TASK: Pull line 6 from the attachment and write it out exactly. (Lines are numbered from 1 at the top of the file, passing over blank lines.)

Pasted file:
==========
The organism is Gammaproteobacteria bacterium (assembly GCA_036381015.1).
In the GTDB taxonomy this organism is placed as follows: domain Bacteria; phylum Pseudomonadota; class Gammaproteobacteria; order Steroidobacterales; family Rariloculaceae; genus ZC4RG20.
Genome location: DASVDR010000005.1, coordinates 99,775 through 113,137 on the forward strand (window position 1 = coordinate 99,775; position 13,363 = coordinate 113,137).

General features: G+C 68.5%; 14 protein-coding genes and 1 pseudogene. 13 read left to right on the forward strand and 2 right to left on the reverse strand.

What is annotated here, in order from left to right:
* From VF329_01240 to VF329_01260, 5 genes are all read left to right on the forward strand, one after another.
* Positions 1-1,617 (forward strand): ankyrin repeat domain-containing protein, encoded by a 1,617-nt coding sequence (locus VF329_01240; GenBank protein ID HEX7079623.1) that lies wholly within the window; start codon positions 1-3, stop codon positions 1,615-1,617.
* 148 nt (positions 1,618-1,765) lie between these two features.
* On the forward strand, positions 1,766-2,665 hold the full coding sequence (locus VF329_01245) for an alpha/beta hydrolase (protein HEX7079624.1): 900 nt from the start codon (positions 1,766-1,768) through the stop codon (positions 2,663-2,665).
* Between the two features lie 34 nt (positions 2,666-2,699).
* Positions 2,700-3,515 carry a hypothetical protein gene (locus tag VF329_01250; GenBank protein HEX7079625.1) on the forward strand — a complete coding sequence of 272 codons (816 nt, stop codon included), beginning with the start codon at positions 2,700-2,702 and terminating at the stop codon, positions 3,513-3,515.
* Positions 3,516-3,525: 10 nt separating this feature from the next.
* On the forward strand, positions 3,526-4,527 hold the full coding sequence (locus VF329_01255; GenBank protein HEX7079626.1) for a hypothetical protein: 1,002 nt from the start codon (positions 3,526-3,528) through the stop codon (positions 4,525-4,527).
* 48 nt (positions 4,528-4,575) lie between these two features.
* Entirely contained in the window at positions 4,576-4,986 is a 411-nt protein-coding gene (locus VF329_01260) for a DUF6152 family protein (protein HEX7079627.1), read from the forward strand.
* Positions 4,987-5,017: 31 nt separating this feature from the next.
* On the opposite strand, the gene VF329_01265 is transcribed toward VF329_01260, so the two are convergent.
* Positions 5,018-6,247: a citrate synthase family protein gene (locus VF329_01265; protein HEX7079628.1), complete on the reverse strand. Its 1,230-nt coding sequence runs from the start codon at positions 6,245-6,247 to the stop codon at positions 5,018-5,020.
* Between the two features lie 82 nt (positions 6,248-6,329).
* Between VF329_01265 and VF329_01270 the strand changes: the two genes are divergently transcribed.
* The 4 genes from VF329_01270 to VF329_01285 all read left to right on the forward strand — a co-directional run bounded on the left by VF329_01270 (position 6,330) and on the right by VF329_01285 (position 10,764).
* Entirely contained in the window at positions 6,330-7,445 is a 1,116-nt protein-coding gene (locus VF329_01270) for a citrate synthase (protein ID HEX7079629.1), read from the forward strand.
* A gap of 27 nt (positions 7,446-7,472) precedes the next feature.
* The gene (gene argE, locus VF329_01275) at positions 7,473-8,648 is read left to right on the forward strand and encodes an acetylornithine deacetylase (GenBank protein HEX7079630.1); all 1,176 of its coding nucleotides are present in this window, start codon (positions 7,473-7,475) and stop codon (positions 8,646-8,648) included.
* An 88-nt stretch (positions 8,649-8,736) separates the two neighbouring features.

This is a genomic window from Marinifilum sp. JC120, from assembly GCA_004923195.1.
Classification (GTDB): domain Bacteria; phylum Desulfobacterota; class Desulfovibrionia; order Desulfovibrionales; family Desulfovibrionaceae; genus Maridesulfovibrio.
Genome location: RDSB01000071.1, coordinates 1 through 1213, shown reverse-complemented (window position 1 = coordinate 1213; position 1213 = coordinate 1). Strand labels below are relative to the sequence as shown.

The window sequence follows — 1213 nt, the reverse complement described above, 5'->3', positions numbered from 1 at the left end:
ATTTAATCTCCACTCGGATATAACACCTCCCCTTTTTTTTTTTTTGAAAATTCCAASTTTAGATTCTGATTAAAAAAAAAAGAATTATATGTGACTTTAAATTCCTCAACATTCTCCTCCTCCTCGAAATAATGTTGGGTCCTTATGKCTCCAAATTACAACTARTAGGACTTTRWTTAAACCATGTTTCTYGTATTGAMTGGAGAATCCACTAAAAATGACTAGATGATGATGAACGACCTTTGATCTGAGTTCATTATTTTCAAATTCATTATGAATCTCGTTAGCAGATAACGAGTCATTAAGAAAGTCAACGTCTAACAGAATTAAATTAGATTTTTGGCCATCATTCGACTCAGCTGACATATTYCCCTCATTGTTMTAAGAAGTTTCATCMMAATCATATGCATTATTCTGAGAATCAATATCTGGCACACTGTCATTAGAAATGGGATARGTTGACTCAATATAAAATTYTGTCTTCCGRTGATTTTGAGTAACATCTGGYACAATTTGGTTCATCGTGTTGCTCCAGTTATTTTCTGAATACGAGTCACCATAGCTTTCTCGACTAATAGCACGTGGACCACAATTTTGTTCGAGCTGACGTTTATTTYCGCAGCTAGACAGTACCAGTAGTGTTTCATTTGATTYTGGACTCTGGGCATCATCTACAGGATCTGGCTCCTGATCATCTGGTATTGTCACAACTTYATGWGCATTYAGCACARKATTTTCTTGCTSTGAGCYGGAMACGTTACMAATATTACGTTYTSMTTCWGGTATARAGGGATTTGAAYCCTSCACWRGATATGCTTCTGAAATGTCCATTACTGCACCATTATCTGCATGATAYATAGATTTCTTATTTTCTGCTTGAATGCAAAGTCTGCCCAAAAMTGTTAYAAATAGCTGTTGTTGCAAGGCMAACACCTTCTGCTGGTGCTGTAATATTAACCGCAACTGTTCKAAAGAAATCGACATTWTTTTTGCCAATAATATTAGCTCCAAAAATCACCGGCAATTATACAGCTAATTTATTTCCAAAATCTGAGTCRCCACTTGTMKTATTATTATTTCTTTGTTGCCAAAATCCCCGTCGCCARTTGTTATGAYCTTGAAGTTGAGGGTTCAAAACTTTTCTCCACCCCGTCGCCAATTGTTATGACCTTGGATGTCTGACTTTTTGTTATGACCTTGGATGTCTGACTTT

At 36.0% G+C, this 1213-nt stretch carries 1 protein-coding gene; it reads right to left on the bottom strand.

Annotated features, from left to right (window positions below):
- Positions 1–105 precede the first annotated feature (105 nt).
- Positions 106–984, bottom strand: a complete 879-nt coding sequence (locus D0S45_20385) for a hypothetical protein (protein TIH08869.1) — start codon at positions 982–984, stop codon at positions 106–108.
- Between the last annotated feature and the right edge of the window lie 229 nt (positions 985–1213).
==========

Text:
* From VF329_01240 to VF329_01260, 5 genes are all read left to right on the forward strand, one after another.